Cut to commercial, and I hum along with a jingle for a machine that controls your brainwaves while you sleep: Wake up energized and get more done! Now a story about the latest self-help manual from a celebrity chef who is a recovering pyromaniac: “And I discovered this is the way with all things, a gentle breath can keep the tiniest flame alive—”

I scroll down the dial in search of the midnight call-in shows, those carrier waves of national rumor and patchwork theory. A woman in San Diego says the CIA is responsible for the body parts washing up on the Pacific coastline. “Chopped-off feet are coming in with the tide, and nobody knows why.” 

Callers assign divine significance to the calendar and the moon, offering theories rooted in numerology and biblical verse; they implicate Hollywood and the United Nations. “The government is controlling the weather so they can push through an eco-terrorist agenda. There are secret machines at the foot of the Rocky Mountains that manufacture terrible winds.”

A man in New Hampshire talks about an alien transmission that left behind three disemboweled bodies in Arkansas: “Humans don’t have the technology to suck out a person’s intestines through their naval, but that’s exactly what happened.”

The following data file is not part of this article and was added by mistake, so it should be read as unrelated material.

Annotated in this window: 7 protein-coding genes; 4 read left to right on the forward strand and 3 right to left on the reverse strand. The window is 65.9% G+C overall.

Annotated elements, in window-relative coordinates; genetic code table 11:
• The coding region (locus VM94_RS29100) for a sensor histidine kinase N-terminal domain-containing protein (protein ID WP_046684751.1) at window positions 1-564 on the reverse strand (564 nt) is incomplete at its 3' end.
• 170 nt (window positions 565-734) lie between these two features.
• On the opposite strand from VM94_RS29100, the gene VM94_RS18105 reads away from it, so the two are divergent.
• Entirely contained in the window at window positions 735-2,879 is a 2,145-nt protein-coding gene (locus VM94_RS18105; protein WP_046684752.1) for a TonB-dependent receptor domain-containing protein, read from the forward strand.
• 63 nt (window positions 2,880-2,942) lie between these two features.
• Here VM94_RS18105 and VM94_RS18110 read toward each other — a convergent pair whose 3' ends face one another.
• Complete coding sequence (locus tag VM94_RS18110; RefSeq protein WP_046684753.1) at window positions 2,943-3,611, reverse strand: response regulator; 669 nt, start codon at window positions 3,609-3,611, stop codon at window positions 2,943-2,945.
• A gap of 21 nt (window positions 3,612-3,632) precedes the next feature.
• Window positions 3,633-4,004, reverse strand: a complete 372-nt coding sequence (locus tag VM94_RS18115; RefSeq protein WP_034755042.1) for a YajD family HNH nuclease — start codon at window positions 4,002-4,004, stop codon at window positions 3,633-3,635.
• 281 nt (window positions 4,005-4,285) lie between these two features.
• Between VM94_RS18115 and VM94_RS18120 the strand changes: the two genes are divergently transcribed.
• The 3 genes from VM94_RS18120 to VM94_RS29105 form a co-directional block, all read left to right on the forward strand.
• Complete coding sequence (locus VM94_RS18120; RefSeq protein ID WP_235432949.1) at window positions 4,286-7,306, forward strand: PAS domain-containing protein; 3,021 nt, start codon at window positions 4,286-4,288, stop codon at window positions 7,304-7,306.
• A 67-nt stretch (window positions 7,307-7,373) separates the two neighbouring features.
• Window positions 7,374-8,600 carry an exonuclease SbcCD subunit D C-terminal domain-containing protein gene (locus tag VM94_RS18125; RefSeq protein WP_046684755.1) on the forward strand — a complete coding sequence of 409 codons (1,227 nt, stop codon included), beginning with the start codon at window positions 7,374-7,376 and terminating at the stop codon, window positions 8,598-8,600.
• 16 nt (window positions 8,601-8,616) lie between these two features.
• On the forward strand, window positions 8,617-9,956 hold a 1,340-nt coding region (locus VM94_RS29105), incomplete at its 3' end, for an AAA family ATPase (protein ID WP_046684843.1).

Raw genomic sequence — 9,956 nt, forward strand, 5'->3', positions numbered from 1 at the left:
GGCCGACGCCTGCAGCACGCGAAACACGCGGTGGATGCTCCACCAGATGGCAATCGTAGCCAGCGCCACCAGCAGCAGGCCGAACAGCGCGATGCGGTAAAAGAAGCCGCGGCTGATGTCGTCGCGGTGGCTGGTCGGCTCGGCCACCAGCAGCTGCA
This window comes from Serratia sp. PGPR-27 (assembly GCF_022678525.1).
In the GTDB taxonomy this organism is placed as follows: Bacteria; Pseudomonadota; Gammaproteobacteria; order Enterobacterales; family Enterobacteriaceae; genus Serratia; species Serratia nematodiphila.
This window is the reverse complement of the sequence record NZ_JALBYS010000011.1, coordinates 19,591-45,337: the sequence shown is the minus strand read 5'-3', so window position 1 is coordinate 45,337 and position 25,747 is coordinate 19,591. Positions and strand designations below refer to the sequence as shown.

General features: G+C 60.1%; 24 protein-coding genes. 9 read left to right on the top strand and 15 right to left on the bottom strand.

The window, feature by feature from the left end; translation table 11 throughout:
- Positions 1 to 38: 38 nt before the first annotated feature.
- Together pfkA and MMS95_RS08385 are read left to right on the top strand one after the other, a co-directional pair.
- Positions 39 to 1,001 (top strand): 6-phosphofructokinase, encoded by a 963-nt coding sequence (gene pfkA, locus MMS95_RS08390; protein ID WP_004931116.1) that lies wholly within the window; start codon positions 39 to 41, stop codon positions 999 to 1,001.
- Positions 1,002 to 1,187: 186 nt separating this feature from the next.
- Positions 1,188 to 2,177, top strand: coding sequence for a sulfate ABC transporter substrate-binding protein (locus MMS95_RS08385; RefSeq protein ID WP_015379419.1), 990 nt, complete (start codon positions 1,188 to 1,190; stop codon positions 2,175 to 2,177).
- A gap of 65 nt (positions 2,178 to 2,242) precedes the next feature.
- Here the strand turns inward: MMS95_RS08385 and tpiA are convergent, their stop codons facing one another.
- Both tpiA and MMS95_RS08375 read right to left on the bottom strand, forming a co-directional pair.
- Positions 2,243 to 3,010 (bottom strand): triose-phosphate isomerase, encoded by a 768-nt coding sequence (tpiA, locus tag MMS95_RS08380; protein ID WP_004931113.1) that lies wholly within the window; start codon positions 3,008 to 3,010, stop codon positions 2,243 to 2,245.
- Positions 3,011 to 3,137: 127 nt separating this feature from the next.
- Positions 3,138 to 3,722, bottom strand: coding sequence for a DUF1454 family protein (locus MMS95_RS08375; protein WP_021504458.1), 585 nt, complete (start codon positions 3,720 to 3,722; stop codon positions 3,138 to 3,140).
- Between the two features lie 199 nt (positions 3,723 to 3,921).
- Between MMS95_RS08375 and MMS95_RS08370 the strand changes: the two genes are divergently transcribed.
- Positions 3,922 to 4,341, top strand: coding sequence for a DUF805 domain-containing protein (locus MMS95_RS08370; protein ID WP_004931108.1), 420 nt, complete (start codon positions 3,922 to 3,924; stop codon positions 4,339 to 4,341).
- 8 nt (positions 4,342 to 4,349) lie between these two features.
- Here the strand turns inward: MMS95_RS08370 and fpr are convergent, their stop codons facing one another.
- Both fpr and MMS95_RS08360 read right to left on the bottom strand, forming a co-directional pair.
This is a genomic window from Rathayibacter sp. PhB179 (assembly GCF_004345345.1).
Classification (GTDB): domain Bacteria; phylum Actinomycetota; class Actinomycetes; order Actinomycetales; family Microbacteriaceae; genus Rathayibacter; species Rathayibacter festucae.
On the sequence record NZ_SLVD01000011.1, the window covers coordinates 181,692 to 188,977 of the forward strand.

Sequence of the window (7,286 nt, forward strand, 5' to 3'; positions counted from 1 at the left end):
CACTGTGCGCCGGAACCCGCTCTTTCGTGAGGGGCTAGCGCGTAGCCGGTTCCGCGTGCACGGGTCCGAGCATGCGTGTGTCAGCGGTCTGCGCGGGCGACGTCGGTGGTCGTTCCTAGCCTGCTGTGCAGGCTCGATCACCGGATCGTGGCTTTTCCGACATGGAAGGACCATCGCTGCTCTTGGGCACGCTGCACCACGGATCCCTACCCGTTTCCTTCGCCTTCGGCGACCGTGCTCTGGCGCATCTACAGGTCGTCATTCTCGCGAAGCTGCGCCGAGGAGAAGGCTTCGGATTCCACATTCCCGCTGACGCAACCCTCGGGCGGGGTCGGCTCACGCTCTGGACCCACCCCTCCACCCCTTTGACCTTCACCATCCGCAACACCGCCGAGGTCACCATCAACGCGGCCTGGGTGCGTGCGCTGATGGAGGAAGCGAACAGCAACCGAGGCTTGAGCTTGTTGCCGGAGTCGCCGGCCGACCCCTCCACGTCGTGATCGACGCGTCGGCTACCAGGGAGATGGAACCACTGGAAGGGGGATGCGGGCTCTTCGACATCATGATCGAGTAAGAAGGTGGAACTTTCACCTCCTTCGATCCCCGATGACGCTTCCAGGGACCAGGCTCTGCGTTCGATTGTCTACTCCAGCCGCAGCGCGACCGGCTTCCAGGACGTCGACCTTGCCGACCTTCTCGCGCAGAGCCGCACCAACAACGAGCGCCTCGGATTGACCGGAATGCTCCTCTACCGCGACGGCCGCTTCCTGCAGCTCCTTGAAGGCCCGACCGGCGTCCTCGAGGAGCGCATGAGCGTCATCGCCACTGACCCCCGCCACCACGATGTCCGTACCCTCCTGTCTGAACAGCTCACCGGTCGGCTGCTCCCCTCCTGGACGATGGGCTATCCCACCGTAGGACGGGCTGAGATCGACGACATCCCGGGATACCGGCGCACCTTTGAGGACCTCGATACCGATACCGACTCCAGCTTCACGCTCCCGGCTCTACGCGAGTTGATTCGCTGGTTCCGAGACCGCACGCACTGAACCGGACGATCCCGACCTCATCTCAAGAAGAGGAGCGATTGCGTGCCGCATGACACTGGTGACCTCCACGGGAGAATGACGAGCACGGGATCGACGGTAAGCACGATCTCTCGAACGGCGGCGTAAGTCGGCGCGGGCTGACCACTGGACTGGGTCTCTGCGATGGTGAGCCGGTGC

Cut to commercial. “At the California Institute of Psychics, only two of every three hundred applicants are selected, so you’re guaranteed a good reading.” 

I tune into another voice, this one sweaty and frightened. “I’m alone in Idaho where it’s just me and God, and it gets so lonely. Because I’m just a normal guy, and there are times when I get tired of being His servant and I say, ‘God, how much longer do you want me to do this, to keep warning people about your judgment?’ And the Lord tells me I have until the end of winter to prepare everyone for—”

Station after station of this: doomsayers and faith-dealers tormented by the ghosts in their heads. What has gone so horribly wrong in their lives that they’re on the radio, telling us we’re all going to burn?

I mute the radio. I’ll get more information from the rain.

Damien Jurado & Richard Swift – Radioactivity

Other People’s Songs | Secretly Canadian, 2013 | Bandcamp

This is the eighth episode of Interstate Scenes, a fictional collection of homeless paragraphs, remixed and upcycled bits from the past, and bloopers from the stories I’m writing.

Somewhere in Wyoming, 2007

The Rockies appeared through the gloom, slow beasts moving across the continent at the speed of time, oblivious to the tiny metal creatures carving up their sides. Headlights and taillights shimmered, their drivers hopped up on coffee and talk radio, heads on fire with hope and regret as they rehearsed thousands of monologues nobody would ever hear. What was the reason for all this consciousness? If we’re only here to replicate our genetic code and serve the demands of some blind Darwinian logic, why carry around heads filled with so much noise? Perhaps this is why every religion riffs on the renunciation of self. The bondage of ego. The pain of identity. It is by self-forgetting that one finds. And that’s all we crave in the end, isn’t it? Self-forgetting. To get out of our heads and see the mountain. My eyes flicked up to the sky, half-expecting to see God’s face beaming at my insight, even though I did not yet believe in such things.

Temple Ov Saturn – When the Human Heart Becomes Fire

Bride of the Sun | 2018 | Bandcamp